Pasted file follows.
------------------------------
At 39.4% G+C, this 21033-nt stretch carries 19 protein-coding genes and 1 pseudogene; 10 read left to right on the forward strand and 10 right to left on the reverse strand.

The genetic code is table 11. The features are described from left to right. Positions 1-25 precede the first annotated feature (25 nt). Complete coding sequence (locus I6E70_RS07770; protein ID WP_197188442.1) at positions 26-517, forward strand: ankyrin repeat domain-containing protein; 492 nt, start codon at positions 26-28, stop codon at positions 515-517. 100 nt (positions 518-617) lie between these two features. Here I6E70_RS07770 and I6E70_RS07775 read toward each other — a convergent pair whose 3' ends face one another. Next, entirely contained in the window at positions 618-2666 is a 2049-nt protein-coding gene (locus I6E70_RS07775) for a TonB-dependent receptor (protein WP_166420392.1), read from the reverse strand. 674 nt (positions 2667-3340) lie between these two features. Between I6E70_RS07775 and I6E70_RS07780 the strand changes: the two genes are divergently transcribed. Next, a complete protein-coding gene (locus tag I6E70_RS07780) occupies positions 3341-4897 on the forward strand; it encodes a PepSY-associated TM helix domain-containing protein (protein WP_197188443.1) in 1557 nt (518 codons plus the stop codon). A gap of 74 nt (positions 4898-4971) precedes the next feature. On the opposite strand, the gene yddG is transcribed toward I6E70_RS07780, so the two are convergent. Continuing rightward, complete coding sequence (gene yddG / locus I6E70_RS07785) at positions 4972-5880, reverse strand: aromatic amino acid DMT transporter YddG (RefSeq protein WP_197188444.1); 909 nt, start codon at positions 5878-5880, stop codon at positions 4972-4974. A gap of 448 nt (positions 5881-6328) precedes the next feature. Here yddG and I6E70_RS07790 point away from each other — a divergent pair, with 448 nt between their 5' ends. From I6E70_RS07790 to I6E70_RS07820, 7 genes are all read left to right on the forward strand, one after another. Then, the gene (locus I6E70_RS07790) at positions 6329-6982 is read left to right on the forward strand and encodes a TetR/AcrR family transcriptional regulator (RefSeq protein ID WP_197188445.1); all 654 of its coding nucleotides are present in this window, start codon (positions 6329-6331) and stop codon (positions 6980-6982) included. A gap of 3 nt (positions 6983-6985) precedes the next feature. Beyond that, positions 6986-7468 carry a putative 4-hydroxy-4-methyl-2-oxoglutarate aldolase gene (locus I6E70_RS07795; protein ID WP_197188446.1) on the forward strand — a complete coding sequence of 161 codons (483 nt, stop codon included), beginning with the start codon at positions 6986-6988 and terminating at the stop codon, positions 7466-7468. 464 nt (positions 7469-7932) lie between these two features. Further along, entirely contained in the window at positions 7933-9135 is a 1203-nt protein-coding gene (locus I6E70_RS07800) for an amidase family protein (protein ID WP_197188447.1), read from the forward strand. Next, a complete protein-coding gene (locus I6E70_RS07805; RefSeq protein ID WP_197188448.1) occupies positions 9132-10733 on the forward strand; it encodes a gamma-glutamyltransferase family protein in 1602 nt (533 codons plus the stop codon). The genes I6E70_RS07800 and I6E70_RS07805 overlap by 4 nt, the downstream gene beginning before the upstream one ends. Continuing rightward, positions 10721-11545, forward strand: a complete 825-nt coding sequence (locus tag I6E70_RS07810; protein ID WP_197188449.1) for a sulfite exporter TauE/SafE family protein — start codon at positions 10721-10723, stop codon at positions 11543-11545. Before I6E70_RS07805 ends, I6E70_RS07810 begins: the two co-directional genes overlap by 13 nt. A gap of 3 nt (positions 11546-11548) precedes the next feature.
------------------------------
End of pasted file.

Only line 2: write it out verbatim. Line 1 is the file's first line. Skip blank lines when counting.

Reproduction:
The genetic code is table 11. The features are described from left to right. Positions 1-25 precede the first annotated feature (25 nt). Complete coding sequence (locus I6E70_RS07770; protein ID WP_197188442.1) at positions 26-517, forward strand: ankyrin repeat domain-containing protein; 492 nt, start codon at positions 26-28, stop codon at positions 515-517. 100 nt (positions 518-617) lie between these two features. Here I6E70_RS07770 and I6E70_RS07775 read toward each other — a convergent pair whose 3' ends face one another. Next, entirely contained in the window at positions 618-2666 is a 2049-nt protein-coding gene (locus I6E70_RS07775) for a TonB-dependent receptor (protein WP_166420392.1), read from the reverse strand. 674 nt (positions 2667-3340) lie between these two features. Between I6E70_RS07775 and I6E70_RS07780 the strand changes: the two genes are divergently transcribed. Next, a complete protein-coding gene (locus tag I6E70_RS07780) occupies positions 3341-4897 on the forward strand; it encodes a PepSY-associated TM helix domain-containing protein (protein WP_197188443.1) in 1557 nt (518 codons plus the stop codon). A gap of 74 nt (positions 4898-4971) precedes the next feature. On the opposite strand, the gene yddG is transcribed toward I6E70_RS07780, so the two are convergent. Continuing rightward, complete coding sequence (gene yddG / locus I6E70_RS07785) at positions 4972-5880, reverse strand: aromatic amino acid DMT transporter YddG (RefSeq protein WP_197188444.1); 909 nt, start codon at positions 5878-5880, stop codon at positions 4972-4974. A gap of 448 nt (positions 5881-6328) precedes the next feature. Here yddG and I6E70_RS07790 point away from each other — a divergent pair, with 448 nt between their 5' ends. From I6E70_RS07790 to I6E70_RS07820, 7 genes are all read left to right on the forward strand, one after another. Then, the gene (locus I6E70_RS07790) at positions 6329-6982 is read left to right on the forward strand and encodes a TetR/AcrR family transcriptional regulator (RefSeq protein ID WP_197188445.1); all 654 of its coding nucleotides are present in this window, start codon (positions 6329-6331) and stop codon (positions 6980-6982) included. A gap of 3 nt (positions 6983-6985) precedes the next feature. Beyond that, positions 6986-7468 carry a putative 4-hydroxy-4-methyl-2-oxoglutarate aldolase gene (locus I6E70_RS07795; protein ID WP_197188446.1) on the forward strand — a complete coding sequence of 161 codons (483 nt, stop codon included), beginning with the start codon at positions 6986-6988 and terminating at the stop codon, positions 7466-7468. 464 nt (positions 7469-7932) lie between these two features. Further along, entirely contained in the window at positions 7933-9135 is a 1203-nt protein-coding gene (locus I6E70_RS07800) for an amidase family protein (protein ID WP_197188447.1), read from the forward strand. Next, a complete protein-coding gene (locus I6E70_RS07805; RefSeq protein ID WP_197188448.1) occupies positions 9132-10733 on the forward strand; it encodes a gamma-glutamyltransferase family protein in 1602 nt (533 codons plus the stop codon). The genes I6E70_RS07800 and I6E70_RS07805 overlap by 4 nt, the downstream gene beginning before the upstream one ends. Continuing rightward, positions 10721-11545, forward strand: a complete 825-nt coding sequence (locus tag I6E70_RS07810; protein ID WP_197188449.1) for a sulfite exporter TauE/SafE family protein — start codon at positions 10721-10723, stop codon at positions 11543-11545. Before I6E70_RS07805 ends, I6E70_RS07810 begins: the two co-directional genes overlap by 13 nt. A gap of 3 nt (positions 11546-11548) precedes the next feature.